JVC Pro bows HDMI home media duplicator
| 19 August 2015
JVC Professional Video has announced the SR-HD2700, a Blu-ray/hard disc drive combo deck, with the ability to record a live HDMI signal from a video camera or DSLR without HDCP encryption.
Also new for the SR-HD2700 is the ability to record to the upgraded 1TB internal hard drive and an optical disc simultaneously, which provides redundancy and eliminates the need to copy video files to another disc after recording.
Designed to provide easy duplication and disc authoring of Blu-ray or DVD discs without a PC, the SR-HD2700 adds four recording formats for expanded compatibility with Blu-ray and DVD playback. A menu-driven interface allows users to transfer video files to the internal hard drive, then assemble files into a completed project and output to disc. New upgrades include continuous long-time recording and the ability to upload MOV and MXF files from a PC.
With its HDMI and SDI inputs, the SR-HD2700 is compatible with most HD cameras, recorders, and production switchers. The SR-HD2700 features USB and i.Link (IEEE-1394) ports, SDXC card slot, and composite and S-Video inputs for compatibility with a variety of digital and legacy analogue sources.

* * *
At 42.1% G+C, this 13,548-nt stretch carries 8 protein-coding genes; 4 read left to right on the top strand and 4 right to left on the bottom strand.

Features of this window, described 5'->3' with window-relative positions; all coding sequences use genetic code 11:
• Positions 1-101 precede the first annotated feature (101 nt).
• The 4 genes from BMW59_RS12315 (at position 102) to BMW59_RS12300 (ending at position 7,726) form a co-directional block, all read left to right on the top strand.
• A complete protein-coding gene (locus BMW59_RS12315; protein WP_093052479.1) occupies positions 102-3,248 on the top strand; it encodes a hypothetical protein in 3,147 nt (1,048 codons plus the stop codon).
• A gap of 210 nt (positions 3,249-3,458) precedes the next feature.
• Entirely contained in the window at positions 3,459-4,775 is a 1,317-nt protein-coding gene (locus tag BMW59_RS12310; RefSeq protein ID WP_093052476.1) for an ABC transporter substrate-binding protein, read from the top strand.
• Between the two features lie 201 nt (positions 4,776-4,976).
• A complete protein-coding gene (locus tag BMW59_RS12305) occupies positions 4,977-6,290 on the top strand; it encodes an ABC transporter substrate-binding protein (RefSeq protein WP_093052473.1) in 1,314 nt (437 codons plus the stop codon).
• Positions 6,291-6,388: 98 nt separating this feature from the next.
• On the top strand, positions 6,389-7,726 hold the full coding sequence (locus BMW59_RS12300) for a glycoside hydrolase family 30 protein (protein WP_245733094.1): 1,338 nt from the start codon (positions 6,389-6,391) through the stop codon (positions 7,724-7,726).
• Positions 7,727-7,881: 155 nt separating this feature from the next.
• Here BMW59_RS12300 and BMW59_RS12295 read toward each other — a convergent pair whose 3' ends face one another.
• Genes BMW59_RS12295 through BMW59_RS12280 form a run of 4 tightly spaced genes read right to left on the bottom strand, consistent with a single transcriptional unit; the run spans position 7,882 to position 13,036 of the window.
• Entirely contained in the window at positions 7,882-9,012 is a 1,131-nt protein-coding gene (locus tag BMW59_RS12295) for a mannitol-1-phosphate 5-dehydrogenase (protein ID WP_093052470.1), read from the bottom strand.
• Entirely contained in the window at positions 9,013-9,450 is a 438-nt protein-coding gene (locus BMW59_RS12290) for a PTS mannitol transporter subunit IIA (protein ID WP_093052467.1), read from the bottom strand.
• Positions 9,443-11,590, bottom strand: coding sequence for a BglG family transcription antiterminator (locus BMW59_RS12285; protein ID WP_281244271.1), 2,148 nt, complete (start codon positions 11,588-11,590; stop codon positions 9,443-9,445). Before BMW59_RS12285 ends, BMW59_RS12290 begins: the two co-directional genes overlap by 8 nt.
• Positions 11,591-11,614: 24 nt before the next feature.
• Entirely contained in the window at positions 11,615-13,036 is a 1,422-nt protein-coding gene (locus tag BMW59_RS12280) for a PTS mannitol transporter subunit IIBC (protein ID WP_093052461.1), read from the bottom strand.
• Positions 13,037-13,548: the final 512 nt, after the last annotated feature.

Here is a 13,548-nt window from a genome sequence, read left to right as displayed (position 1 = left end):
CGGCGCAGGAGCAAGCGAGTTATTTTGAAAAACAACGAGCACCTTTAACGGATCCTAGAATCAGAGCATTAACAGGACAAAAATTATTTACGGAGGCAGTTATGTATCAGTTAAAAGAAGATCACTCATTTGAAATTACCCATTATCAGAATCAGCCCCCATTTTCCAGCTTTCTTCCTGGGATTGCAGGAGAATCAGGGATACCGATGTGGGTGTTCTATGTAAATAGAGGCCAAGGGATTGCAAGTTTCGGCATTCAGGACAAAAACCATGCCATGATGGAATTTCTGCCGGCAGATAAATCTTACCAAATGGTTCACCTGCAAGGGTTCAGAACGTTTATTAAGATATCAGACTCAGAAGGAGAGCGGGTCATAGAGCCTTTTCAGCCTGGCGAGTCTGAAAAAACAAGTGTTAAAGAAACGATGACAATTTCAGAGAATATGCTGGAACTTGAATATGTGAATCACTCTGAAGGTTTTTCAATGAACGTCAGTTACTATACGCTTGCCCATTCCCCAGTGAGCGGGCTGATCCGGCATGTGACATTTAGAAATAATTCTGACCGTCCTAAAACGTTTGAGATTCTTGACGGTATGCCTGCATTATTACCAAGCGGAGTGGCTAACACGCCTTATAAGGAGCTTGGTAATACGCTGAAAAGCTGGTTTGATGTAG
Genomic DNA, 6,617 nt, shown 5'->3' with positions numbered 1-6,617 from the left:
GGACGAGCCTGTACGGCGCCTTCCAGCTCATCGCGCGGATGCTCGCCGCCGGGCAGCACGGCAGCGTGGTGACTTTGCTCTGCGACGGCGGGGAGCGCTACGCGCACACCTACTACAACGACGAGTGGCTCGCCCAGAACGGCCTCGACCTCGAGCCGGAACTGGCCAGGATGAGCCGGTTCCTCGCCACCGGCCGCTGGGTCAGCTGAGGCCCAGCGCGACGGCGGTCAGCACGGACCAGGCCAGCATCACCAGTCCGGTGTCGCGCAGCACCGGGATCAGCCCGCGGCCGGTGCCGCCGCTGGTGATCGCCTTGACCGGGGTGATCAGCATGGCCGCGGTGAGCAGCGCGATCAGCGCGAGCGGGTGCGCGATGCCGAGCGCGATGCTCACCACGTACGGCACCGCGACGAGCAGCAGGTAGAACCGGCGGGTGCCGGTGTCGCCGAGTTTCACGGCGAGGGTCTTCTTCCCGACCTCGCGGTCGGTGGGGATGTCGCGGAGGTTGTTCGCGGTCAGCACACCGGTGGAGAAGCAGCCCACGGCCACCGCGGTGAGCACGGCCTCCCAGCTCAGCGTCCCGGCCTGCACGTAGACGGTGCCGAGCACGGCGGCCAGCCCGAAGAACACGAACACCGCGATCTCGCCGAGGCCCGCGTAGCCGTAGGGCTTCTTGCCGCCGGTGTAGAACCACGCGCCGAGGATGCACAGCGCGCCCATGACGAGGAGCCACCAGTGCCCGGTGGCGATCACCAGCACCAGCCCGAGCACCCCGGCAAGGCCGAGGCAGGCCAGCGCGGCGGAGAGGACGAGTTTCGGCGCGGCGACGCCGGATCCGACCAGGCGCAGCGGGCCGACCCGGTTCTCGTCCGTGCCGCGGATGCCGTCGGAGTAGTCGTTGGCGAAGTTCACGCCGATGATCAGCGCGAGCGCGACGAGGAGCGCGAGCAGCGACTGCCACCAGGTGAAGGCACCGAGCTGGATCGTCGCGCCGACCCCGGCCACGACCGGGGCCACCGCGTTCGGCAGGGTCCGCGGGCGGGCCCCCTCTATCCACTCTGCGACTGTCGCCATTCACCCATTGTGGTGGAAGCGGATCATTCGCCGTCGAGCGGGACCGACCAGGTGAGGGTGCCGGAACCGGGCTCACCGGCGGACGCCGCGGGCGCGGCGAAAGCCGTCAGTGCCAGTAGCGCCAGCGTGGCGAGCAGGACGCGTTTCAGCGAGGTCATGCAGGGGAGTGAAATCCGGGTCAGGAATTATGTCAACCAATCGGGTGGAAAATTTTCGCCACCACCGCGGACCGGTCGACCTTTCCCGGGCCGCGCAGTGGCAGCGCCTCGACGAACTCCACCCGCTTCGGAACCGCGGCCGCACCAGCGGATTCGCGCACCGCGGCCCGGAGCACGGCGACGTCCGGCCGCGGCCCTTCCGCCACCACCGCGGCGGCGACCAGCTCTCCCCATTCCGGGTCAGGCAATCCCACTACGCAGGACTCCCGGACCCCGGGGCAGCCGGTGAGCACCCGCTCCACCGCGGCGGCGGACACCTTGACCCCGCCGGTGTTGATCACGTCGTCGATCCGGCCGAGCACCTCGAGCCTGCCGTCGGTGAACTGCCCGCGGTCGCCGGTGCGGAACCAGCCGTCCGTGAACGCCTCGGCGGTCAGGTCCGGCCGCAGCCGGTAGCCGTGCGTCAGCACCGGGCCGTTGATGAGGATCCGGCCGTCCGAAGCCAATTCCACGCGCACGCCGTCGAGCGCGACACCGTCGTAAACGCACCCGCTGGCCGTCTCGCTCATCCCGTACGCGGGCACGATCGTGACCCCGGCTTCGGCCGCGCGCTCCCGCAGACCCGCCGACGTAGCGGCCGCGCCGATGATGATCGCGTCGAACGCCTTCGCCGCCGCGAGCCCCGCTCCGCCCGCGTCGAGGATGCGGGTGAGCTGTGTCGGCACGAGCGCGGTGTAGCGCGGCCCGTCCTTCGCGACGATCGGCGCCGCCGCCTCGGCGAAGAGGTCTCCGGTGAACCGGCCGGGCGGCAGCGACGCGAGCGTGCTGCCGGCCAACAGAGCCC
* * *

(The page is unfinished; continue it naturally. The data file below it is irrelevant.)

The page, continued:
To avoid copyright and illegal distribution issues, the SR-HD2700 can overlay text during recording. Plus, it can down-convert HD footage to SD to increase workflow efficiencies and discourage unauthorized distribution. Operators can also use SDI embedded time code or the built-in time stamp generated with the SR-HD2700's internal clock to produce on-screen time and date information for law enforcement and research applications.
"The SR-HD2700 is more than just an efficient duplication tool. It's also a convenient way to provide client copies on location immediately after an event," explained Dave Walton, assistant vice president of marketing communications at JVC Professional Video. "Plus, the ability to record from an HDMI or SDI input helps make the SR-HD2700 part of a high quality, low-cost HD recording system for medical applications, lectures, videoconferences, police interrogations, city council meetings, church services, and more."